But coming from regular keyboard on the MacBook Pro we did find it a little hard to adjust.

At first we kept missing the outside keys like the A and Q key on the left and the delete and return keys on the right.

It took some time to get used to it but the keyboard is a vast improvement and had a more solid and stable feeling under your fingers.

The 12-inch MacBook's USB-C port
The 12-inch MacBook’s USB-C port

The 12-inch MacBook’s Retina Display is excellent and at just 0.88 thick it’s the thinnest the company has produced and is behind edge-to-edge glass that’s only 0.5mm thick.

The display is still razor sharp with dazzling colours thanks to a larger aperture in each pixel that allows more light to pass through.

Another new feature is the Force Touch trackpad which allows users to apply different pressures to achieve different outcomes.

And while you’ll swear you can feel the trackpad being pressed down a couple of levels, it actually doesn’t move at all thanks to the Taptic Engine that actually provides that response up to your fingers.

With only one port, the 12-inch MacBook needs an adaptor to connect multiple devices or to charge it
With only one port, the 12-inch MacBook needs an adaptor to connect multiple devices or to charge it


Under the hood, the logicboard has also been redesigned to fit into the shallower space inside the thinner chassis. It’s actually 67 per cent smaller than the logicboard of the 11-inch MacBook Air.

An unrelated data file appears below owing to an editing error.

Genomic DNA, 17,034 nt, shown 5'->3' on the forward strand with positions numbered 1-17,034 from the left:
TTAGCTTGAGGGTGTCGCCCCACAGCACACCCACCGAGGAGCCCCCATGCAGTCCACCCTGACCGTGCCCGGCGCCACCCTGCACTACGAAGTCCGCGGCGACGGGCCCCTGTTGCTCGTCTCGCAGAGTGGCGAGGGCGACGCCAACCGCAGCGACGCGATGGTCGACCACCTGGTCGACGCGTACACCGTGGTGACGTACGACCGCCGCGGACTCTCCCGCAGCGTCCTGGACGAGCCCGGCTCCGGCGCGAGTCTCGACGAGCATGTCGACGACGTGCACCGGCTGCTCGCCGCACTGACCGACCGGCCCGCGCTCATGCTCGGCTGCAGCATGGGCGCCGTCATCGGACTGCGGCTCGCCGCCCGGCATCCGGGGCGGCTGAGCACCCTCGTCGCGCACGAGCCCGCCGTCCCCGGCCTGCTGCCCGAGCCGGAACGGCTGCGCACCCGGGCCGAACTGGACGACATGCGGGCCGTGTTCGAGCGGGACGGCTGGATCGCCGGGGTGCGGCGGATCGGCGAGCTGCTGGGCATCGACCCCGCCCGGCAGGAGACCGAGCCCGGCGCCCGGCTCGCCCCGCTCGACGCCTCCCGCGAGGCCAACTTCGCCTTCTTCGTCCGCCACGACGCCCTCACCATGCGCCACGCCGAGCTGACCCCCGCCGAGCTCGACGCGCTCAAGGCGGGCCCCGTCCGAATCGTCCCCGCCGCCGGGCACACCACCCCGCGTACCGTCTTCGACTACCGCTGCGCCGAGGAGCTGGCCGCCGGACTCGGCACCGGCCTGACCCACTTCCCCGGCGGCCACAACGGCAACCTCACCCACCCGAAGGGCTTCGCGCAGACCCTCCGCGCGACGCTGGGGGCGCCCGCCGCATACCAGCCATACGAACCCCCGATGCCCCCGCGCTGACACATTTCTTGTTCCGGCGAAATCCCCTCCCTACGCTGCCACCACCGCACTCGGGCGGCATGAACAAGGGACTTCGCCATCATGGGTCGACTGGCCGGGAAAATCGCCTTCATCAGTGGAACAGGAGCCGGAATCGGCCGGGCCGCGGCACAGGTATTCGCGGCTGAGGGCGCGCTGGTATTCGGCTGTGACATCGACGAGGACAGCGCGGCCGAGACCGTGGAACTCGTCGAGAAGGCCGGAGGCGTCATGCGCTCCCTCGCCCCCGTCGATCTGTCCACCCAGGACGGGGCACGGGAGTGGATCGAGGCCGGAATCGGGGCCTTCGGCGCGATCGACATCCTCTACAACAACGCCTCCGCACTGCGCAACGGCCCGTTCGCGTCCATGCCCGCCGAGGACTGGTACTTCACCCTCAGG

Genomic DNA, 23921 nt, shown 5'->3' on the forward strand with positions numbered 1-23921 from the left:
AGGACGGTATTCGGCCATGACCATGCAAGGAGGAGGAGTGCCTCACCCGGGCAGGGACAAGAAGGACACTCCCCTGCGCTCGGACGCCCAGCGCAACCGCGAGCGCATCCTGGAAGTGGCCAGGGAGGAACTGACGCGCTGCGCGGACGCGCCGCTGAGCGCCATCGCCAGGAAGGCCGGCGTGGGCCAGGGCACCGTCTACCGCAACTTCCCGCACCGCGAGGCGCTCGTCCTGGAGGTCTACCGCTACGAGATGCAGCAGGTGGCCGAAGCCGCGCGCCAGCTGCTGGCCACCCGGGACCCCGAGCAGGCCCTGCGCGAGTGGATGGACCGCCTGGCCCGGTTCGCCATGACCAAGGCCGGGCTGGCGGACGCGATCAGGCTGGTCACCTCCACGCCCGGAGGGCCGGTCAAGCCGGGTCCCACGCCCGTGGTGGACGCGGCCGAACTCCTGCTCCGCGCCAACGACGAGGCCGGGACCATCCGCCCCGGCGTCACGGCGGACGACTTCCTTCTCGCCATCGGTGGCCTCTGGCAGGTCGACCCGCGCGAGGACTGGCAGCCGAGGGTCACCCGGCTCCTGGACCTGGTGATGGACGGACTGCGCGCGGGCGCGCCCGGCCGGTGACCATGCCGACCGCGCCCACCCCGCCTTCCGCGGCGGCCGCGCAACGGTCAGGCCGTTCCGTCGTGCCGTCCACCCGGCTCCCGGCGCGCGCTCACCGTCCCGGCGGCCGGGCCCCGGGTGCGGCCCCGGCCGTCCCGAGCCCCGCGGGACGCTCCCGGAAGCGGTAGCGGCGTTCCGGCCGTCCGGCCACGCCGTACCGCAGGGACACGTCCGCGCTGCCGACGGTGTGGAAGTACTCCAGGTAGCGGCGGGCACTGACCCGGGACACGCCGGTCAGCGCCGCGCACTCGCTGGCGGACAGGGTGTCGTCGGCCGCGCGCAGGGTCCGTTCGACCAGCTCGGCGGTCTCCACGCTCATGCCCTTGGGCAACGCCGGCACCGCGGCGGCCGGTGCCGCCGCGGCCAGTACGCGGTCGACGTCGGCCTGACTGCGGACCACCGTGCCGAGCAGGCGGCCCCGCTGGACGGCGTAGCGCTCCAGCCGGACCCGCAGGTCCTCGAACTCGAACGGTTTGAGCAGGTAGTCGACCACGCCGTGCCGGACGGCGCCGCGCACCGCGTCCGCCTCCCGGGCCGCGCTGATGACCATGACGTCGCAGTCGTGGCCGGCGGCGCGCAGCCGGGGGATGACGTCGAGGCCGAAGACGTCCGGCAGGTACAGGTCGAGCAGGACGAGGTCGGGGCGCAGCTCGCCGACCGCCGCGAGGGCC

Inside is Intel’s latest Intel Core M Broadwell processor that combines solid performance with higher energy efficiency.

Even the battery has been redeveloped to fill more of the vacant space onboard the 12-inch MacBook with a new terraced design. The result is 35 per cent more battery capacity.

During our testing the 12-inch MacBook sailed through the entire day from morning till night.

We were starting up the computer at about 7am every day and constantly using it throughout the day and it was still going strong at 5pm with 20 per cent charge left.

Performance-wise, the 12-inch MacBook was fast and handled our everyday computing needs with ease.

While it can handle higher end tasks like picture and film editing and graphic design, it’s not primarily designed for that purpose.

The Apple symbol on the back of the MacBook is a shiny mirror like the iPad - and is not illuminated like the MacBook Air and MacBook Pro
The Apple symbol on the back of the MacBook is a shiny mirror like the iPad – and is not illuminated like the MacBook Air and MacBook Pro

High-end users like this who will regularly run these tasks should aim for the MacBook Pro or the iMac.

So who is the 12-inch MacBook designed for?

It’s for the on-the-go user who wants to have something more powerful than an iPhone or iPad and with a full keyboard.

It’s for someone who’s mobile, who connects wirelessly and who doesn’t want to be weighed down with a bulky laptop.

It’s for someone who would like to edit a photo or a video if they needed to but it wouldn’t be something they’d do all the time.


The 12-inch MacBook Pro is one of Apple’s finest achievements.

It combines cutting-edge engineering and technology with incredible design and excellent performance.

For high-end users the 12-inch MacBook has its limits which is why there are other more powerful MacBooks to choose from.

But for connected and mobile users – and anyone else who wants a reliable and well-designed laptop – the 12-inch MacBook is a great fit that’s so light and thin you may even forget it’s in your bag.

It is a little on the expensive side but even at that price you get a lot of bang for your buck and arguably the most beautiful laptop ever created.